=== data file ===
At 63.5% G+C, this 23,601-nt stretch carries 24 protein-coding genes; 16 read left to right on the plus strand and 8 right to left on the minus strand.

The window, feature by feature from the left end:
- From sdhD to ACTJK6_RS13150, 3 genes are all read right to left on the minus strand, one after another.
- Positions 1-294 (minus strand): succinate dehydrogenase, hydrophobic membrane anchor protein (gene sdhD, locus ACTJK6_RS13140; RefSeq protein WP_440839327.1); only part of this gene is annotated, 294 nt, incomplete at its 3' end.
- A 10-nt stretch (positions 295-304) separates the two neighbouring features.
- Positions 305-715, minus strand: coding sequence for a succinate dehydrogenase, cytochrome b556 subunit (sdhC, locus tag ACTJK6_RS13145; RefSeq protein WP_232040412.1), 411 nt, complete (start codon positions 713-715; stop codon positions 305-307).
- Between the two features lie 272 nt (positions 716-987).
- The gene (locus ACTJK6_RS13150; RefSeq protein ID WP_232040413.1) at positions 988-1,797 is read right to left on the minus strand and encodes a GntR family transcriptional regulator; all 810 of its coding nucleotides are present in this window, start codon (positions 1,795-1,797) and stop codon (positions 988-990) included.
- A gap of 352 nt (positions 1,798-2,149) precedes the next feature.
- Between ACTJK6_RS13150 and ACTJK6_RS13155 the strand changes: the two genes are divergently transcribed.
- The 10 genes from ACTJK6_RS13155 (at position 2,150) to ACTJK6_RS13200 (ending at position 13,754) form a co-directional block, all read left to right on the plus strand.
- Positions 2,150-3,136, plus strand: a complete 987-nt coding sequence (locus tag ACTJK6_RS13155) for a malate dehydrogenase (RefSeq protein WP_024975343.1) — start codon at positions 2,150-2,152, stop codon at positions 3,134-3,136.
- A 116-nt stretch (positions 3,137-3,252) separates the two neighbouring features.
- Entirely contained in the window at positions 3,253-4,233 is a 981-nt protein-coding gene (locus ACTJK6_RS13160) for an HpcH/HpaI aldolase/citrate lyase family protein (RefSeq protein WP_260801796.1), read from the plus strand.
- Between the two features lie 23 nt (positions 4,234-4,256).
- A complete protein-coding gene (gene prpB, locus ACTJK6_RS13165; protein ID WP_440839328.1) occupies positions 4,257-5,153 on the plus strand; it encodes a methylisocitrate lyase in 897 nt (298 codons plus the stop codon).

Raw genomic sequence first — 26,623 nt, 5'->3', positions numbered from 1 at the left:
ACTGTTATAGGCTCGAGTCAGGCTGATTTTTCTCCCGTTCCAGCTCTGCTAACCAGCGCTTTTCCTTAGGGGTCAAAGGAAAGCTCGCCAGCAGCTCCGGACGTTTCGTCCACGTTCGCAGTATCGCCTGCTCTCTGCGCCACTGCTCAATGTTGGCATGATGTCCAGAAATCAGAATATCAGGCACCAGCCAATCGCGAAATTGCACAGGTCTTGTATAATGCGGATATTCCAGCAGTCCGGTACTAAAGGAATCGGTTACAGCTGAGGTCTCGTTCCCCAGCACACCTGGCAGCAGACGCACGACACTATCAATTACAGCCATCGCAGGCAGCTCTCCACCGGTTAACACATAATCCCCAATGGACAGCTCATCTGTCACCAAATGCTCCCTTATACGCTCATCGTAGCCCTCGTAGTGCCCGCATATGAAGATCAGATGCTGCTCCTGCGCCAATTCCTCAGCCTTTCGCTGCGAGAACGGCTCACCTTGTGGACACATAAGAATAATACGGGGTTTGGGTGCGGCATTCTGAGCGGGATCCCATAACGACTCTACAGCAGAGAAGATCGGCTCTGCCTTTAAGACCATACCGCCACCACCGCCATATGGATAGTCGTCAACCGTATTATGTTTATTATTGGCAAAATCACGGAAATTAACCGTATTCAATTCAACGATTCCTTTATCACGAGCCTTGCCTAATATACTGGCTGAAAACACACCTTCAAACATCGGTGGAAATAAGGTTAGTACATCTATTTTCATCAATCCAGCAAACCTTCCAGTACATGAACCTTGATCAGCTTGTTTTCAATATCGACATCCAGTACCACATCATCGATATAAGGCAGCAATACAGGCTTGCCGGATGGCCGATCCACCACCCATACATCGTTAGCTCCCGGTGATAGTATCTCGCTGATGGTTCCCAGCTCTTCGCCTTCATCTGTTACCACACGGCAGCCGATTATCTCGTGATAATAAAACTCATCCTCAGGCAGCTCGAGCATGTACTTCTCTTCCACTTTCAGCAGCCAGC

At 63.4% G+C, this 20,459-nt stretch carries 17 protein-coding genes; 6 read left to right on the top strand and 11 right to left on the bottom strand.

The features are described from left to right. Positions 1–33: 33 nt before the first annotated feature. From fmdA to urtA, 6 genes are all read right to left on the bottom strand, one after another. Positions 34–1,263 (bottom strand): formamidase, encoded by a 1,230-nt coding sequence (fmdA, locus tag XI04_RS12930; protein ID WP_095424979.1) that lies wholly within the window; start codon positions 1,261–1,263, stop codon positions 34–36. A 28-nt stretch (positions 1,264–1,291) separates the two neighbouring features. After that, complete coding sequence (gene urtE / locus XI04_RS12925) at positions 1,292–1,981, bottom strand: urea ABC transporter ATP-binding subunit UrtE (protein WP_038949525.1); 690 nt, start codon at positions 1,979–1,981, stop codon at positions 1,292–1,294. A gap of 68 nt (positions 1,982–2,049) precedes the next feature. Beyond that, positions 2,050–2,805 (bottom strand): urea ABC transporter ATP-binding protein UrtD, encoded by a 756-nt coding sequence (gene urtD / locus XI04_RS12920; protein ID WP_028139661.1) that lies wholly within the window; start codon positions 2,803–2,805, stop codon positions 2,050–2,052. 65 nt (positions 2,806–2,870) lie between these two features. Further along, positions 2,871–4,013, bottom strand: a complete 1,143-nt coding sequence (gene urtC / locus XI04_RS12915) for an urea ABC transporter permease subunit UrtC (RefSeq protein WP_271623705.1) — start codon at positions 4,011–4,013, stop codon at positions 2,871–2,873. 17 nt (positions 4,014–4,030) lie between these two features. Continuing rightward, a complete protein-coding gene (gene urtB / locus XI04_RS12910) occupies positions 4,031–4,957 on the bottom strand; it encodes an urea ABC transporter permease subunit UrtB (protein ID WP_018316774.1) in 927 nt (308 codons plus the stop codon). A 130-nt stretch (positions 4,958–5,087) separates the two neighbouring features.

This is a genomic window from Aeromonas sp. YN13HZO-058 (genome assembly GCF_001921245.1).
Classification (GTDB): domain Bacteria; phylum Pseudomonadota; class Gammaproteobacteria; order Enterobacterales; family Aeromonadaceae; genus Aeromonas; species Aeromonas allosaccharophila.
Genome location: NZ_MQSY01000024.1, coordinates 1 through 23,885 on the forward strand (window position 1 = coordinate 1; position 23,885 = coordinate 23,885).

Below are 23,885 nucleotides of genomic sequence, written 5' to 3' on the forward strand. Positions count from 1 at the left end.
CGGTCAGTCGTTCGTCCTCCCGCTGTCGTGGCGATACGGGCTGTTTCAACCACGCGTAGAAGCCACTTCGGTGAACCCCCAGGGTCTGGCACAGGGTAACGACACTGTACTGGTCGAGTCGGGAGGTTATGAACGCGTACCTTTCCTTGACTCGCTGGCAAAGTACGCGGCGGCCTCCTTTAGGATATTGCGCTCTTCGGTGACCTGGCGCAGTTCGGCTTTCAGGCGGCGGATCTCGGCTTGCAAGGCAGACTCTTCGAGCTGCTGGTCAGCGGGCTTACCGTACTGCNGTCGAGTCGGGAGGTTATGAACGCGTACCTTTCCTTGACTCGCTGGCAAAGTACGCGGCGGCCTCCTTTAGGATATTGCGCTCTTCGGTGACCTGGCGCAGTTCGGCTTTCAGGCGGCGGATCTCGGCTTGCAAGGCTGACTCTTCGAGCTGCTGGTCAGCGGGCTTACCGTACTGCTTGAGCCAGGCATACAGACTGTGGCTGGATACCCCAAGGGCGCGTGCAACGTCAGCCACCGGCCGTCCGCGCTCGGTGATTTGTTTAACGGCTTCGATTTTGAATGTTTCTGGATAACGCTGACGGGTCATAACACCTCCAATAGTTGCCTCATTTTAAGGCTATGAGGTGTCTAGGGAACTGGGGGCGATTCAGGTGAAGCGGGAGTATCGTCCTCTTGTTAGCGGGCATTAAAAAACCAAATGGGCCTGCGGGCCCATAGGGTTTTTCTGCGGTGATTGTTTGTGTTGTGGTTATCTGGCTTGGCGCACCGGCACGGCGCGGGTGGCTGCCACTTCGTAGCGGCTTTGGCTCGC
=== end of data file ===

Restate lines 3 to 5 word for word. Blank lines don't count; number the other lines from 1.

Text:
- From sdhD to ACTJK6_RS13150, 3 genes are all read right to left on the minus strand, one after another.
- Positions 1-294 (minus strand): succinate dehydrogenase, hydrophobic membrane anchor protein (gene sdhD, locus ACTJK6_RS13140; RefSeq protein WP_440839327.1); only part of this gene is annotated, 294 nt, incomplete at its 3' end.
- A 10-nt stretch (positions 295-304) separates the two neighbouring features.